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Wednesday, December 30, 2009

Setting as a Springboard to Other Elements of Fiction

Copyright 2009 by Gary L. Pullman

When it comes down to it, a story is about persons, places, things, qualities, and idea, which is to say characters, settings, objects, traits, values, and principles. A writer, whether of horror or other fiction genres, can do much to help him- or herself in plotting a novel or a short story (or, for that matter, a narrative poem, a play, or a screenplay) by researching various places on the Internet or at the library. I like to surf the ‘net with this in mind, even (or especially) when I don’t have a definite plot, or even a story, in mind, hoping a particular place will suggest a character, an object, a trait, a value, or a principle that can be brought alive for others in a fictional format through the telling of a story.

In a previous article, I wrote of Stephen King’s use of small-towns and of Douglas Preston and Lincoln Child’s use of New York City as the settings of many of their novels and of how, in the latter duo’s case, the features of Inwood Hill Park seem to have suggested ideas for the story’s plot; certainly the park itself appears in Cemetery Dance as a strongly atmospheric setting for much of the action involving NYPD homicide detective Vincent D’Agosta, the FBI’s Special Agent Aloysius Pendergast, and other characters.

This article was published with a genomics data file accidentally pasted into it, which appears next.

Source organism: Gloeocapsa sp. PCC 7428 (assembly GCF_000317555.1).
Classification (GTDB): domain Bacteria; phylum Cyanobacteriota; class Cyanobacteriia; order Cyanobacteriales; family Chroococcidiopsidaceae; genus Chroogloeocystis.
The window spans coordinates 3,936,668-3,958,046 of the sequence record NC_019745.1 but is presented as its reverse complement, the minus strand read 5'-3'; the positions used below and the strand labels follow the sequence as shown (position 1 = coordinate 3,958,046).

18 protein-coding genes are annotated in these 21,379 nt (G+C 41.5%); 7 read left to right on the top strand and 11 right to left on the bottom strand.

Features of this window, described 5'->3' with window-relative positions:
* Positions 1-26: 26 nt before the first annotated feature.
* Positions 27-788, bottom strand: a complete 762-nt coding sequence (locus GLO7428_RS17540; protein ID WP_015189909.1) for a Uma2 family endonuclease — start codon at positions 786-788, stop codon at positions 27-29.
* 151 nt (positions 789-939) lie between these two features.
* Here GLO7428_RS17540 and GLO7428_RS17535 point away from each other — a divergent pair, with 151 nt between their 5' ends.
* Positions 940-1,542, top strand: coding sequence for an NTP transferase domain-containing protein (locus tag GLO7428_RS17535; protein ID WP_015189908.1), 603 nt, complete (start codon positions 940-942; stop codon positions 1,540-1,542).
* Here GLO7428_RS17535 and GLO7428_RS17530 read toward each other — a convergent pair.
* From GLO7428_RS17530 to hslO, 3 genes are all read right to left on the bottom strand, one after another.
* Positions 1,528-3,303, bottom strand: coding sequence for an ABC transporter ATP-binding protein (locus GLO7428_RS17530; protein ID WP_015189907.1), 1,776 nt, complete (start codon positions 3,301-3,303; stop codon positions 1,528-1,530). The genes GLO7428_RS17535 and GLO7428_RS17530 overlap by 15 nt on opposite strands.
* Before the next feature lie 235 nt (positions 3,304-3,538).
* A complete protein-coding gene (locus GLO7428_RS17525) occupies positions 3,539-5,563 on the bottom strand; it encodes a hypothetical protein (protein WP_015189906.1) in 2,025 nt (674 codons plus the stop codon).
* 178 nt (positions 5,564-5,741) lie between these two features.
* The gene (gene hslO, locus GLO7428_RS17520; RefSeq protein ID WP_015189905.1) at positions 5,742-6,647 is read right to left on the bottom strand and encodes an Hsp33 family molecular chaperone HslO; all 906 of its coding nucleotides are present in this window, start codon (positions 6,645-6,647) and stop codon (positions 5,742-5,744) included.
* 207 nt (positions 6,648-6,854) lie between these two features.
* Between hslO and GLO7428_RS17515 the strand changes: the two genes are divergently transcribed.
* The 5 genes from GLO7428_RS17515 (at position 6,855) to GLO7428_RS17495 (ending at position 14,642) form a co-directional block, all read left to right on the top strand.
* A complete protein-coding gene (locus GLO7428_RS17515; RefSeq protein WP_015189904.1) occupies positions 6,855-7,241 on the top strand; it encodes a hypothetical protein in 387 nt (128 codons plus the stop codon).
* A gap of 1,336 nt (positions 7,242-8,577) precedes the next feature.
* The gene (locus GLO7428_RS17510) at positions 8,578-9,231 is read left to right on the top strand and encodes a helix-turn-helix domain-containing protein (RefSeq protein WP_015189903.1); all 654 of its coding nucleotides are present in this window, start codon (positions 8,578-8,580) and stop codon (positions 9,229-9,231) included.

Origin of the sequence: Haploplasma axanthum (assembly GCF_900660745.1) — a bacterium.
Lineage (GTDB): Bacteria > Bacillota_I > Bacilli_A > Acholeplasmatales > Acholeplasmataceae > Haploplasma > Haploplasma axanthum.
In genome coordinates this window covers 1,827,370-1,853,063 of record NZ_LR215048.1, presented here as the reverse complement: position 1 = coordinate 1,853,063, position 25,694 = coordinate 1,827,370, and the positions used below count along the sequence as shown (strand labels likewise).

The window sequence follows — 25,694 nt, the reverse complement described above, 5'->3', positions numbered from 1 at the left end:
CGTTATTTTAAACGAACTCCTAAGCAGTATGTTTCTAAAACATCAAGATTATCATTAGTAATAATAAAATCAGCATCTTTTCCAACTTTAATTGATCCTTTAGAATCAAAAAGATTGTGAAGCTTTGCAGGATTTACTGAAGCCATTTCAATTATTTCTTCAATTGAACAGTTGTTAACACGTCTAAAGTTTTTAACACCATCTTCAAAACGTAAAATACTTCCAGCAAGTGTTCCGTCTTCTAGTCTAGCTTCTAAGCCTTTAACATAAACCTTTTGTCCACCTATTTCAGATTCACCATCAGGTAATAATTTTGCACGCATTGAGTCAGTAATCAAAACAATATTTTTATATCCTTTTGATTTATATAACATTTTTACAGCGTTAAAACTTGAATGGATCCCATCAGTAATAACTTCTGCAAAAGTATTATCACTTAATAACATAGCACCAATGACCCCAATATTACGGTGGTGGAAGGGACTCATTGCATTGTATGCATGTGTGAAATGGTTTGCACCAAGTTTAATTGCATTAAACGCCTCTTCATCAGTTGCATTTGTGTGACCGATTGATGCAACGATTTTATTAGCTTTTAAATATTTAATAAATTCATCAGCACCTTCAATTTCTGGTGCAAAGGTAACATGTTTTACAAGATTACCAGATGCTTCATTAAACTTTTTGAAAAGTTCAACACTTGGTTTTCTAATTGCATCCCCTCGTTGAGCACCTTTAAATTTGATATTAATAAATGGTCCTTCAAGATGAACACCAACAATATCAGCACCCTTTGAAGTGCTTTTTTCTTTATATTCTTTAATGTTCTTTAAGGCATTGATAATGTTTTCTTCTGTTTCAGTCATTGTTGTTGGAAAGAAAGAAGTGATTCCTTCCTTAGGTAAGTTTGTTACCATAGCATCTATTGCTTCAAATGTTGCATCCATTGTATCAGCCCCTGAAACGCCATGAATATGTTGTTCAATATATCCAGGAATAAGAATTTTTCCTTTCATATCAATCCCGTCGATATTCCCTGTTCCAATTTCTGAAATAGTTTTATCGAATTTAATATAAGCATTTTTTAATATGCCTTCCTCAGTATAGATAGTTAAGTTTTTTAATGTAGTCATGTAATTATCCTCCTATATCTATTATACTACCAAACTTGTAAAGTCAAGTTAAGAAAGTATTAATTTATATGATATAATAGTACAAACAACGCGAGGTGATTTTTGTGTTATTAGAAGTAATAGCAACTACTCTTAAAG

Referencing places on the Internet or in library books and other sources also allows a write to visit such locations, from the safety, comfort, and convenience of his or her study, which is especially helpful if the story is set in the fall and it happens, in real-time, to be spring. Even when one grows up in a particular time and place, it is unlikely that he or she knows the location as well as it is described and depicted in reference works, because such works are typically written by experts who are not only intimately familiar with such places, but also with what needs to be identified, described, explained, analyzed, compared, contrasted, classified, divided, exemplified, and illustrated. For example, I grew up near Rock Creek Park, but I could never give as detailed and accurate an account of its flora and its fauna as the National Park Service does, complete with photographs of its history and scenery and multimedia presentations, on its website concerning this natural treasure: